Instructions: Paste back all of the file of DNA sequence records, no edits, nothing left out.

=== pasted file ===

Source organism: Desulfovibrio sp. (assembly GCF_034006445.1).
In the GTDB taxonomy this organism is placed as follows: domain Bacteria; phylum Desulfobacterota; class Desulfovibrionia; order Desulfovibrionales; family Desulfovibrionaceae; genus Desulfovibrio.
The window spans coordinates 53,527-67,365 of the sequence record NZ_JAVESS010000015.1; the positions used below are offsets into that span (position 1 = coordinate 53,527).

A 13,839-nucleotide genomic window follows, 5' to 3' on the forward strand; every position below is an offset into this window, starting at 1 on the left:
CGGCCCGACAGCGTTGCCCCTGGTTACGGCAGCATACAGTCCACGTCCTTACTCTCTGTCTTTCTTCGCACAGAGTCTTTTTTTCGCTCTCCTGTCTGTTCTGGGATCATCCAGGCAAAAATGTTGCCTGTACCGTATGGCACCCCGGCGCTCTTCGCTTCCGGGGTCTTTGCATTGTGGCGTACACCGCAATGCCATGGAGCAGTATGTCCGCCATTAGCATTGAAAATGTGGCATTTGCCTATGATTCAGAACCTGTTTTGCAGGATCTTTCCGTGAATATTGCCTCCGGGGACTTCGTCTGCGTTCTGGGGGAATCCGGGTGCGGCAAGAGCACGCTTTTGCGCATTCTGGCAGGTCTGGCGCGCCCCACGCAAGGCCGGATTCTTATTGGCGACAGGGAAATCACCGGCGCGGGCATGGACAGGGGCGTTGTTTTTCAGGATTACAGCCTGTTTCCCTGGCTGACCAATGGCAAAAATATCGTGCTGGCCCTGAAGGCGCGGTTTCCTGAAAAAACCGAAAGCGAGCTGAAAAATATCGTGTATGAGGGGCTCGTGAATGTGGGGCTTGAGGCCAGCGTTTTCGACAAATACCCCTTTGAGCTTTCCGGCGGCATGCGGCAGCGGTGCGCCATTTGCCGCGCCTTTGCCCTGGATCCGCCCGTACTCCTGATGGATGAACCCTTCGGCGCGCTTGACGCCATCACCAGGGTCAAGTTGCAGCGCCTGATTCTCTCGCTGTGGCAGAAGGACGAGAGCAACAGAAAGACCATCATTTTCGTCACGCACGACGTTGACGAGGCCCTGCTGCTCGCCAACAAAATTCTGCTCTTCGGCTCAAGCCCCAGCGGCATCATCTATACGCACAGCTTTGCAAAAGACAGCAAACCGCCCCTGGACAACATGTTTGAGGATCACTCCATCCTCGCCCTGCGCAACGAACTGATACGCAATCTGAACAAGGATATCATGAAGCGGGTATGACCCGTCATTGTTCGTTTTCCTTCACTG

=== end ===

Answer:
Source organism: Desulfovibrio sp. (assembly GCF_034006445.1).
In the GTDB taxonomy this organism is placed as follows: domain Bacteria; phylum Desulfobacterota; class Desulfovibrionia; order Desulfovibrionales; family Desulfovibrionaceae; genus Desulfovibrio.
The window spans coordinates 53,527-67,365 of the sequence record NZ_JAVESS010000015.1; the positions used below are offsets into that span (position 1 = coordinate 53,527).

A 13,839-nucleotide genomic window follows, 5' to 3' on the forward strand; every position below is an offset into this window, starting at 1 on the left:
CGGCCCGACAGCGTTGCCCCTGGTTACGGCAGCATACAGTCCACGTCCTTACTCTCTGTCTTTCTTCGCACAGAGTCTTTTTTTCGCTCTCCTGTCTGTTCTGGGATCATCCAGGCAAAAATGTTGCCTGTACCGTATGGCACCCCGGCGCTCTTCGCTTCCGGGGTCTTTGCATTGTGGCGTACACCGCAATGCCATGGAGCAGTATGTCCGCCATTAGCATTGAAAATGTGGCATTTGCCTATGATTCAGAACCTGTTTTGCAGGATCTTTCCGTGAATATTGCCTCCGGGGACTTCGTCTGCGTTCTGGGGGAATCCGGGTGCGGCAAGAGCACGCTTTTGCGCATTCTGGCAGGTCTGGCGCGCCCCACGCAAGGCCGGATTCTTATTGGCGACAGGGAAATCACCGGCGCGGGCATGGACAGGGGCGTTGTTTTTCAGGATTACAGCCTGTTTCCCTGGCTGACCAATGGCAAAAATATCGTGCTGGCCCTGAAGGCGCGGTTTCCTGAAAAAACCGAAAGCGAGCTGAAAAATATCGTGTATGAGGGGCTCGTGAATGTGGGGCTTGAGGCCAGCGTTTTCGACAAATACCCCTTTGAGCTTTCCGGCGGCATGCGGCAGCGGTGCGCCATTTGCCGCGCCTTTGCCCTGGATCCGCCCGTACTCCTGATGGATGAACCCTTCGGCGCGCTTGACGCCATCACCAGGGTCAAGTTGCAGCGCCTGATTCTCTCGCTGTGGCAGAAGGACGAGAGCAACAGAAAGACCATCATTTTCGTCACGCACGACGTTGACGAGGCCCTGCTGCTCGCCAACAAAATTCTGCTCTTCGGCTCAAGCCCCAGCGGCATCATCTATACGCACAGCTTTGCAAAAGACAGCAAACCGCCCCTGGACAACATGTTTGAGGATCACTCCATCCTCGCCCTGCGCAACGAACTGATACGCAATCTGAACAAGGATATCATGAAGCGGGTATGACCCGTCATTGTTCGTTTTCCTTCACTG